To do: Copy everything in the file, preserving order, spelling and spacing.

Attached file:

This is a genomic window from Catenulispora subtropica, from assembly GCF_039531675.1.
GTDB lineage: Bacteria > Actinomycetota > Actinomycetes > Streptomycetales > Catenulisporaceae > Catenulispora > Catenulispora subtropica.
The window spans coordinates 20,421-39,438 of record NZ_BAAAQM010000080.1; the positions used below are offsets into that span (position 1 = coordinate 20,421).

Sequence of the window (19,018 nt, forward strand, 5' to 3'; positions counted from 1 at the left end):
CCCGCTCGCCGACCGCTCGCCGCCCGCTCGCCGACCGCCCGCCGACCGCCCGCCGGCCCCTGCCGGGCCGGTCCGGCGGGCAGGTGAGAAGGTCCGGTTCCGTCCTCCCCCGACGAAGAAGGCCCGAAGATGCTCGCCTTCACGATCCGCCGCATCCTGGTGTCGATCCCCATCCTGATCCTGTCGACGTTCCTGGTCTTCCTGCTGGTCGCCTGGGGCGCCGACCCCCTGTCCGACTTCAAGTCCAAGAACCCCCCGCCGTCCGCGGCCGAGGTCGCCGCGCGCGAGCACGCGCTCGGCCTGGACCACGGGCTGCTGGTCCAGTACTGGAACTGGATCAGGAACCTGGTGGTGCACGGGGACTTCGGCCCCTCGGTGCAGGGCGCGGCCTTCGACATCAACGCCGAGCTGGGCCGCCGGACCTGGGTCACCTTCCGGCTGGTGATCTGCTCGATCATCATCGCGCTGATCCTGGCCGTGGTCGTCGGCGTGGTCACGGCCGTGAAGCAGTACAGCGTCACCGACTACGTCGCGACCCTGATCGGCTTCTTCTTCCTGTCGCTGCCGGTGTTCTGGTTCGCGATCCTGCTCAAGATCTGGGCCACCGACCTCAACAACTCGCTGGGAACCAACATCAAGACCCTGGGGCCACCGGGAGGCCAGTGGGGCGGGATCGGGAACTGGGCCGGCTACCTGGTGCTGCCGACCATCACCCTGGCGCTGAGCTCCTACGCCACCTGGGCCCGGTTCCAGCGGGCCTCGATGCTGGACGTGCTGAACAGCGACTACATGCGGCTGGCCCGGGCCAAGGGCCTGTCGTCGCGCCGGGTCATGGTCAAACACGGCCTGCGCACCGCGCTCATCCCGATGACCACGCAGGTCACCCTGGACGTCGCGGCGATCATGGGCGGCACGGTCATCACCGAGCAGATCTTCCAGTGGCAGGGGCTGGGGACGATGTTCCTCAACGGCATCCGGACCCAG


This is a genomic window from Catenulispora subtropica, from assembly GCF_039531675.1.
GTDB lineage: Bacteria > Actinomycetota > Actinomycetes > Streptomycetales > Catenulisporaceae > Catenulispora > Catenulispora subtropica.
The window spans coordinates 20,421-39,438 of record NZ_BAAAQM010000080.1; the positions used below are offsets into that span (position 1 = coordinate 20,421).

Sequence of the window (19,018 nt, forward strand, 5' to 3'; positions counted from 1 at the left end):
CCCGCTCGCCGACCGCTCGCCGCCCGCTCGCCGACCGCCCGCCGACCGCCCGCCGGCCCCTGCCGGGCCGGTCCGGCGGGCAGGTGAGAAGGTCCGGTTCCGTCCTCCCCCGACGAAGAAGGCCCGAAGATGCTCGCCTTCACGATCCGCCGCATCCTGGTGTCGATCCCCATCCTGATCCTGTCGACGTTCCTGGTCTTCCTGCTGGTCGCCTGGGGCGCCGACCCCCTGTCCGACTTCAAGTCCAAGAACCCCCCGCCGTCCGCGGCCGAGGTCGCCGCGCGCGAGCACGCGCTCGGCCTGGACCACGGGCTGCTGGTCCAGTACTGGAACTGGATCAGGAACCTGGTGGTGCACGGGGACTTCGGCCCCTCGGTGCAGGGCGCGGCCTTCGACATCAACGCCGAGCTGGGCCGCCGGACCTGGGTCACCTTCCGGCTGGTGATCTGCTCGATCATCATCGCGCTGATCCTGGCCGTGGTCGTCGGCGTGGTCACGGCCGTGAAGCAGTACAGCGTCACCGACTACGTCGCGACCCTGATCGGCTTCTTCTTCCTGTCGCTGCCGGTGTTCTGGTTCGCGATCCTGCTCAAGATCTGGGCCACCGACCTCAACAACTCGCTGGGAACCAACATCAAGACCCTGGGGCCACCGGGAGGCCAGTGGGGCGGGATCGGGAACTGGGCCGGCTACCTGGTGCTGCCGACCATCACCCTGGCGCTGAGCTCCTACGCCACCTGGGCCCGGTTCCAGCGGGCCTCGATGCTGGACGTGCTGAACAGCGACTACATGCGGCTGGCCCGGGCCAAGGGCCTGTCGTCGCGCCGGGTCATGGTCAAACACGGCCTGCGCACCGCGCTCATCCCGATGACCACGCAGGTCACCCTGGACGTCGCGGCGATCATGGGCGGCACGGTCATCACCGAGCAGATCTTCCAGTGGCAGGGGCTGGGGACGATGTTCCTCAACGGCATCCGGACCCAG